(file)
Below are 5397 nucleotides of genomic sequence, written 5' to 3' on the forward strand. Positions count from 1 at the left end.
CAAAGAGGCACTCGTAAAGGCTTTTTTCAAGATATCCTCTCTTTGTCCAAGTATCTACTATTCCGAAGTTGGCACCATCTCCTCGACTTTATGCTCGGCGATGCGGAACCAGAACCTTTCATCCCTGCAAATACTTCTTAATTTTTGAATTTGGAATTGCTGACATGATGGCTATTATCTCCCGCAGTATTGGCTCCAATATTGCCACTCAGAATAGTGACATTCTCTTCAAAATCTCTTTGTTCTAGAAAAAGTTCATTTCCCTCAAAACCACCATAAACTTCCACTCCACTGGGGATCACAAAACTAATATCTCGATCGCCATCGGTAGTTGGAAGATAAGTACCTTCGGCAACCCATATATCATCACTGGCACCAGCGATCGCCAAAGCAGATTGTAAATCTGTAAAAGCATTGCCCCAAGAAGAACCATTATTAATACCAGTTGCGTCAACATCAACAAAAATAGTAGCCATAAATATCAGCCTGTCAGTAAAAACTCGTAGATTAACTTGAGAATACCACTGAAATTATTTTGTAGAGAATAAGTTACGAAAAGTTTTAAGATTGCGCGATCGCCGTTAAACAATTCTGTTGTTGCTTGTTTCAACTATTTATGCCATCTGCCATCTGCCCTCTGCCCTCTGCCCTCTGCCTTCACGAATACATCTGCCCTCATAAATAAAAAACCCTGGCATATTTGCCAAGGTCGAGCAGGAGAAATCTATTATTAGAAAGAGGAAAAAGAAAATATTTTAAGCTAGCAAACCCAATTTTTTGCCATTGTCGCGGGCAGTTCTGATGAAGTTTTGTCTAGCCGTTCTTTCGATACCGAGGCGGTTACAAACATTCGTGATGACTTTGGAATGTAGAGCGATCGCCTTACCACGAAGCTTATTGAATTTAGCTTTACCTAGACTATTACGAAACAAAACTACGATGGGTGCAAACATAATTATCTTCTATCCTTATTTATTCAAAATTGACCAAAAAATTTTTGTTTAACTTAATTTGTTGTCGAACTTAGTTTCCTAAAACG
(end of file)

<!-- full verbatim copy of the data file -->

Below are 5397 nucleotides of genomic sequence, written 5' to 3' on the forward strand. Positions count from 1 at the left end.
CAAAGAGGCACTCGTAAAGGCTTTTTTCAAGATATCCTCTCTTTGTCCAAGTATCTACTATTCCGAAGTTGGCACCATCTCCTCGACTTTATGCTCGGCGATGCGGAACCAGAACCTTTCATCCCTGCAAATACTTCTTAATTTTTGAATTTGGAATTGCTGACATGATGGCTATTATCTCCCGCAGTATTGGCTCCAATATTGCCACTCAGAATAGTGACATTCTCTTCAAAATCTCTTTGTTCTAGAAAAAGTTCATTTCCCTCAAAACCACCATAAACTTCCACTCCACTGGGGATCACAAAACTAATATCTCGATCGCCATCGGTAGTTGGAAGATAAGTACCTTCGGCAACCCATATATCATCACTGGCACCAGCGATCGCCAAAGCAGATTGTAAATCTGTAAAAGCATTGCCCCAAGAAGAACCATTATTAATACCAGTTGCGTCAACATCAACAAAAATAGTAGCCATAAATATCAGCCTGTCAGTAAAAACTCGTAGATTAACTTGAGAATACCACTGAAATTATTTTGTAGAGAATAAGTTACGAAAAGTTTTAAGATTGCGCGATCGCCGTTAAACAATTCTGTTGTTGCTTGTTTCAACTATTTATGCCATCTGCCATCTGCCCTCTGCCCTCTGCCCTCTGCCTTCACGAATACATCTGCCCTCATAAATAAAAAACCCTGGCATATTTGCCAAGGTCGAGCAGGAGAAATCTATTATTAGAAAGAGGAAAAAGAAAATATTTTAAGCTAGCAAACCCAATTTTTTGCCATTGTCGCGGGCAGTTCTGATGAAGTTTTGTCTAGCCGTTCTTTCGATACCGAGGCGGTTACAAACATTCGTGATGACTTTGGAATGTAGAGCGATCGCCTTACCACGAAGCTTATTGAATTTAGCTTTACCTAGACTATTACGAAACAAAACTACGATGGGTGCAAACATAATTATCTTCTATCCTTATTTATTCAAAATTGACCAAAAAATTTTTGTTTAACTTAATTTGTTGTCGAACTTAGTTTCCTAAAACG